Savannah, 21, who's never wanted children, was introduced to antinatalism through her now-husband: "At first I thought it was kind of sad, but after the year we've had [in politics] I've started warming up to the philosophy." Living in Kentucky, deep in the Bible belt, she often struggles with the anti-abortion, pro-procreation culture surrounding her.
"There's that joke that the only things you have to do are pay taxes and die—now it almost feels like, you have to pay taxes, have a child, and die," she sighs. Savannah's husband has recently found a doctor willing to perform a vasectomy on him, after initially being dismissed on the grounds that he'd "change his mind." They're planning on toasting the event with a vasectomy party: "We'll have some champagne, wine and cheese on the table, and celebrate with lots of drinking. My family are so dead-set on carrying on the bloodline and being grandparents that it's really difficult to speak to them about it."
It's not just friends and family that antinatalists may struggle to discuss their views with. Unsurprisingly, they can attract a fair amount of online abuse. Laura and Charlotte tell me the most common retort from trolls is "why don't you just kill yourselves?"
"That pro-natalists respond in such a way shows a real lack of empathy to me," says Laura. "Suicide is painful, and most antinatalists don't want to do that to their families. We don't want to further contribute to suffering."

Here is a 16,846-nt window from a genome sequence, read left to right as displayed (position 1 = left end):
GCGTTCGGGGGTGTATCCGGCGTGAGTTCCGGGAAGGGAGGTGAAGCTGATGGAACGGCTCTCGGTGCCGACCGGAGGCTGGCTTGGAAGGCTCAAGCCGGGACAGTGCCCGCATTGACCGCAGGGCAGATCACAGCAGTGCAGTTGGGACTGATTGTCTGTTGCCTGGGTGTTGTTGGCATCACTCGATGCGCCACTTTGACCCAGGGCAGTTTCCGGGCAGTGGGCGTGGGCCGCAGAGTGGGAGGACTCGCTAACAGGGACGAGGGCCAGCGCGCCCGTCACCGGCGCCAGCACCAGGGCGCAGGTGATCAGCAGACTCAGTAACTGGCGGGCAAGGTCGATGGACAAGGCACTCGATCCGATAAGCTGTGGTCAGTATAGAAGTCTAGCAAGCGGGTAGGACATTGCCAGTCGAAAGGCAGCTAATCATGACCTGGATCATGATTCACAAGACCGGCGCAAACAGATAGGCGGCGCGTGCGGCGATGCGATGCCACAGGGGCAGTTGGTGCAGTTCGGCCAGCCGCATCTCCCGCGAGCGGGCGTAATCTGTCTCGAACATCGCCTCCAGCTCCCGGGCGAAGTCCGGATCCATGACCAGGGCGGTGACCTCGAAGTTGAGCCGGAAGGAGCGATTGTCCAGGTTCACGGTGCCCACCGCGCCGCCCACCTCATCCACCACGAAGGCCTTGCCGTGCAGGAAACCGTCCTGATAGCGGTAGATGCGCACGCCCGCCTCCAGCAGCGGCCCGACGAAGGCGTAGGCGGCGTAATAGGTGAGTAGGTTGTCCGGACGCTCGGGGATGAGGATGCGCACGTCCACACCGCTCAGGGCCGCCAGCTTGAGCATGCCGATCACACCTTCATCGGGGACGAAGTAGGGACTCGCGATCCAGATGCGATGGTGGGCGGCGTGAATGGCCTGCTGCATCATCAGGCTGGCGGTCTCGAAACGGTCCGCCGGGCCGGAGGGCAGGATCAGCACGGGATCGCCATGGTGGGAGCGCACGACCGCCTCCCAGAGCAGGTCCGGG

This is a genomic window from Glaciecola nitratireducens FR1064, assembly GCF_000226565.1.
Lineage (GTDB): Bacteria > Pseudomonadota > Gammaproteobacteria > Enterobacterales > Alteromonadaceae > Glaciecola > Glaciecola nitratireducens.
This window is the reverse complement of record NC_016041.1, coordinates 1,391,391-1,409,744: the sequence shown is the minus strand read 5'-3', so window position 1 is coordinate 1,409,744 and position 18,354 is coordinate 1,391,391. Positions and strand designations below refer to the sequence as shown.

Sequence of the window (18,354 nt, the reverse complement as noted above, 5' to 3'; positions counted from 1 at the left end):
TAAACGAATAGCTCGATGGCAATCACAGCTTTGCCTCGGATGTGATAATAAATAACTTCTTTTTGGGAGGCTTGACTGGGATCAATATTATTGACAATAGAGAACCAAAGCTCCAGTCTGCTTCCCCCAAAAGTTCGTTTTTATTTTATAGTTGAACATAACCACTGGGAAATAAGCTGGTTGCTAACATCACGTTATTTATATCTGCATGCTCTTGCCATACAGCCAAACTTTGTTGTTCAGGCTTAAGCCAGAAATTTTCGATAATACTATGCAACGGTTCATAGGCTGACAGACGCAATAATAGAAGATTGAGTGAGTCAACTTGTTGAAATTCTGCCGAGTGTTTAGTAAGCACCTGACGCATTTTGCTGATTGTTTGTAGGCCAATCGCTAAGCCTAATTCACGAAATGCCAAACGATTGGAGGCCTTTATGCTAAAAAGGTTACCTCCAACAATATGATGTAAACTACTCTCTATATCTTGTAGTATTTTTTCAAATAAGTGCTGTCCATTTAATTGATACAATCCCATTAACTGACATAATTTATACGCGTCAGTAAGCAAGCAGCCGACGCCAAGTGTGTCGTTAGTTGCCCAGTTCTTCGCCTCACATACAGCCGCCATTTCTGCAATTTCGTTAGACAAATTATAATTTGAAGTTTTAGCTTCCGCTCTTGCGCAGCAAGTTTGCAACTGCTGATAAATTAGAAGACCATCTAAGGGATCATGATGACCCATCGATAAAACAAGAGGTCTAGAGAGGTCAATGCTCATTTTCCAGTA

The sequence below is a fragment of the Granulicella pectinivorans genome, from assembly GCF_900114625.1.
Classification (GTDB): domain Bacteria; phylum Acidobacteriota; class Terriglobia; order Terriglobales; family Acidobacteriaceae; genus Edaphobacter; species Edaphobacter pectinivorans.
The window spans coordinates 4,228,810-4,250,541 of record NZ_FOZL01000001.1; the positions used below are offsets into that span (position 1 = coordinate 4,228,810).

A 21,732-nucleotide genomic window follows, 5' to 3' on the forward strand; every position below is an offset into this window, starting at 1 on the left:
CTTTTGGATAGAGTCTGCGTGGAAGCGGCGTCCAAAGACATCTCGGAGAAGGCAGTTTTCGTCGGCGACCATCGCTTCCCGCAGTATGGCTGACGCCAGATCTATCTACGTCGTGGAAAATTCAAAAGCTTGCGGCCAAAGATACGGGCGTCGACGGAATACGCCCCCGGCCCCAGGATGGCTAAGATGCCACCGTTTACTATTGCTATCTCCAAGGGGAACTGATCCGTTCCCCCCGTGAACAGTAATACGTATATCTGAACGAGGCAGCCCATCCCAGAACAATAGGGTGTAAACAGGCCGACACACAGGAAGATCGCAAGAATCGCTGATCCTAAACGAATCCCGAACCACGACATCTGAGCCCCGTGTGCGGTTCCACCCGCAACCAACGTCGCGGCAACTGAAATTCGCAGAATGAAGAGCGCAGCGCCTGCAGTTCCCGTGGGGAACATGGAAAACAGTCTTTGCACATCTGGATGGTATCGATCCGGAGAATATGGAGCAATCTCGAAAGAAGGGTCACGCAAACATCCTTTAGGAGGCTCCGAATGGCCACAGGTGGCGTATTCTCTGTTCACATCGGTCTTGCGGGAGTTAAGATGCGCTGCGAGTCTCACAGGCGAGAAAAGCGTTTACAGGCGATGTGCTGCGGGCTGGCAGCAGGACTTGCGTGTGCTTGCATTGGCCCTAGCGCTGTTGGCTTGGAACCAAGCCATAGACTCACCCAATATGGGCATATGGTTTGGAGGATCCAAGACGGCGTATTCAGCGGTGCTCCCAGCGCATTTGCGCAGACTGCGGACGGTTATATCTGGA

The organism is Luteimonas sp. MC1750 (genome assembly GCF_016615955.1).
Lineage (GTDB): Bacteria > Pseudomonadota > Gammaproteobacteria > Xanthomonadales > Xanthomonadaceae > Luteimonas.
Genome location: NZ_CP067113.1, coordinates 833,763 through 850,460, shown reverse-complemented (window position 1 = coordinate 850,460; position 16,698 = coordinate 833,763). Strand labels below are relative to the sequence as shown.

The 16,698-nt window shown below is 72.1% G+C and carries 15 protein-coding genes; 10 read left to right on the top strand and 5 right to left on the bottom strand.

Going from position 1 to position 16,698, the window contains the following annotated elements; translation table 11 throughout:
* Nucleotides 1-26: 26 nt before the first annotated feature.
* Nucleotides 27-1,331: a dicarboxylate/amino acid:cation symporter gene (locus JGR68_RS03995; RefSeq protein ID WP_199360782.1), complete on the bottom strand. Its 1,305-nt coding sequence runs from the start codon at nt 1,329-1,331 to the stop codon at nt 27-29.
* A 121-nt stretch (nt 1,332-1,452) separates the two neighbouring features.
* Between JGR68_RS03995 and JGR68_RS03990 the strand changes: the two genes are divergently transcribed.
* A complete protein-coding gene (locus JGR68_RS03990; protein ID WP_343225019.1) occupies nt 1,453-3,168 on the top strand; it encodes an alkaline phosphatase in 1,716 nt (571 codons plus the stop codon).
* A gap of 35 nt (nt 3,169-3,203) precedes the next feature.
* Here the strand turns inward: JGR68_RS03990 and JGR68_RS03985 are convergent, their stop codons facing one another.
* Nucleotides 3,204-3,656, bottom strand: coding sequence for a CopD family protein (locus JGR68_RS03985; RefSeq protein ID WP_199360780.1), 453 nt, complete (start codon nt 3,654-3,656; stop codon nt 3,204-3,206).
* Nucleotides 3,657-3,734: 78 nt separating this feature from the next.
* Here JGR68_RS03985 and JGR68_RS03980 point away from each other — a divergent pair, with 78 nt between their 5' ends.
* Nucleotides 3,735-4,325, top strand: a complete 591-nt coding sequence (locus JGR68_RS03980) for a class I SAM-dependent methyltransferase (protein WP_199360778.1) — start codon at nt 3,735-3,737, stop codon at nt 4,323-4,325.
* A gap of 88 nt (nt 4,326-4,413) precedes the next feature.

However, depression and suicidal thoughts do appear to be common amongst the community, even if they are by no means a prerequisite. "My impression is that most of our members are suicide positive, if you can word it like that," considers Kenqwi. "Because our consensus is that, as we don't have a choice in our birth, we should at least have a say in whether and when we want to die."
Charlotte adds: "I think some depressed people may be attracted to [antinatalism] because it's the first time they've heard someone say, 'The way you see the world is correct.' But you don't have to be depressed to believe in it. Still, I think people who are depressed are realists. I think our culture disregards depressives without listening to our insights. Instead it's like, 'There's something wrong with you, let's get you fixed.'"
But isn't it quite a struggle, to constantly see life as so inherently painful? "It's challenging to have this worldview," admits Charlotte. "It's difficult not to sink into despair. But in a way it helps me appreciate smaller things—like a cup of tea, or a walk in nature—because I'm not constantly striving for that next level of happiness. I'm not concerned about my legacy. I know life is meaningless."
I try to see the other point of view, but once you look at the world this way it's really hard to go back.
Ennis says that he doesn't think antinatalism, as a philosophy, is particularly helpful for its followers. "I would consider distraction from these insights more beneficial than not," he advises. "There's something a bit grim about loitering around a set of ideas that remind you how pointless your life is. However, I fully understand the impulse to dive into it. There are times when just knowing the thoughts are shared is helpful."
Psychotherapist and couples counsellor Hilda Burke tells me that if she heard a client express these views, she'd be interested in exploring whether they were indicative of some kind of life trauma. "In one way it's quite like Buddhism—the idea that life is suffering," she says. "Yet it's also quite an immature way of seeing the world; it's very black and white. Any form of extremism is worrying."
But the antinatalists I speak to are adamant that there's no return for them. "I try to see the other point of view, but once you look at the world this way it's really hard to go back," says Laura. And Kenqwi admits: "I'm always looking to dismiss these views, I'm always looking for the pro-natalist argument that will convince me. Because honestly, it's a difficult philosophy to have. You get very lonely."